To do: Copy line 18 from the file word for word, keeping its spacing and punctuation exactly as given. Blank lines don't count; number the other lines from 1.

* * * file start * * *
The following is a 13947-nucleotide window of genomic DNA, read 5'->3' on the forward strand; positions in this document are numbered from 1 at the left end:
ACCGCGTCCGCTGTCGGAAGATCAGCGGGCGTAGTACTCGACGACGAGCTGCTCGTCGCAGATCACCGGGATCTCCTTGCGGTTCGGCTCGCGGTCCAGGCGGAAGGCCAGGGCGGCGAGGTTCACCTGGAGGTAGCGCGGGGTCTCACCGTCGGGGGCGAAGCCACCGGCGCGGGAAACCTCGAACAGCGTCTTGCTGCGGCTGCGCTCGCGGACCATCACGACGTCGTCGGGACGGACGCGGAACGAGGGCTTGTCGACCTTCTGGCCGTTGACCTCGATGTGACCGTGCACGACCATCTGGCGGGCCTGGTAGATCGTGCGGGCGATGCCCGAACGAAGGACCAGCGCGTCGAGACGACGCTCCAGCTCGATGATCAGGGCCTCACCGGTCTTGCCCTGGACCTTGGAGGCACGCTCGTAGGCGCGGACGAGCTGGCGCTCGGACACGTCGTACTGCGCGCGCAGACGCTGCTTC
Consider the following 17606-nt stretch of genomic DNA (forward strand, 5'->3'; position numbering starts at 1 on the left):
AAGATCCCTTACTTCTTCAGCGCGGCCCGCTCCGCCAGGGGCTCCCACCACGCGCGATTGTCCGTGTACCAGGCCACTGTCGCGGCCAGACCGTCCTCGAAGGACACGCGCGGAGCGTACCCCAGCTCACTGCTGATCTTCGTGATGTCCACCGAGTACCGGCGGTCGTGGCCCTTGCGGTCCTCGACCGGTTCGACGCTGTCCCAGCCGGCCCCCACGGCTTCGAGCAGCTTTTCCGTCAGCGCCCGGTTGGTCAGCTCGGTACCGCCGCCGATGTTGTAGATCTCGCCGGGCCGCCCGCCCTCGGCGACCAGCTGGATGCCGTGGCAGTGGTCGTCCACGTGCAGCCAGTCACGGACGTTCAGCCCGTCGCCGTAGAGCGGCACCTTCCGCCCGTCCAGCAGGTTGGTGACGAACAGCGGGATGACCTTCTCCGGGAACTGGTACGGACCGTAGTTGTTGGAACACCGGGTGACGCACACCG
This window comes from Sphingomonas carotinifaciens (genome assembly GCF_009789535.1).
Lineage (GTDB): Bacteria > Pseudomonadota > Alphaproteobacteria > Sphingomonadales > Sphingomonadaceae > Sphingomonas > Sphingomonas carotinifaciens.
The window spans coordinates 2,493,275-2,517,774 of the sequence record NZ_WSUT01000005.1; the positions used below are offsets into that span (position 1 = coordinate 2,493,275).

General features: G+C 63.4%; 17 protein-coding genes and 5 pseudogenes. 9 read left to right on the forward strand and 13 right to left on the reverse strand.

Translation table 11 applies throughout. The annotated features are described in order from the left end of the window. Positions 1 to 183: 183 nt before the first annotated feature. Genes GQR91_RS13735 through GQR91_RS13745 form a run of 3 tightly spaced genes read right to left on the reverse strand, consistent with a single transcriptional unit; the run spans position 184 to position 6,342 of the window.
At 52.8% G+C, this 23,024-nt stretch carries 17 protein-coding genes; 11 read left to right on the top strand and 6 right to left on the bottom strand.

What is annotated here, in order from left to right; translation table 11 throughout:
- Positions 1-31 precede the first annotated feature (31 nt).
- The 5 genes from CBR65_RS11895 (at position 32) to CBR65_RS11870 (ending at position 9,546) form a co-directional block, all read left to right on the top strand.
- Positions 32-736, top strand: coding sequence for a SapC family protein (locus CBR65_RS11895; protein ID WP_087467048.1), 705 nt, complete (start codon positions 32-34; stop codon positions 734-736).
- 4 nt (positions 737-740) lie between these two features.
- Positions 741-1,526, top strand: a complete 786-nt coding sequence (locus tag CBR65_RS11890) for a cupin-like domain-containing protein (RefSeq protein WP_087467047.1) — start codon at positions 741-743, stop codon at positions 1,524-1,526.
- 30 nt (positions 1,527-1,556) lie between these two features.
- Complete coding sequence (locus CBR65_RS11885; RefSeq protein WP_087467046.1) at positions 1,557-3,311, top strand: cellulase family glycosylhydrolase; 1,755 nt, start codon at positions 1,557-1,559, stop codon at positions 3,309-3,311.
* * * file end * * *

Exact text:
- Complete coding sequence (locus CBR65_RS11885; RefSeq protein WP_087467046.1) at positions 1,557-3,311, top strand: cellulase family glycosylhydrolase; 1,755 nt, start codon at positions 1,557-1,559, stop codon at positions 3,309-3,311.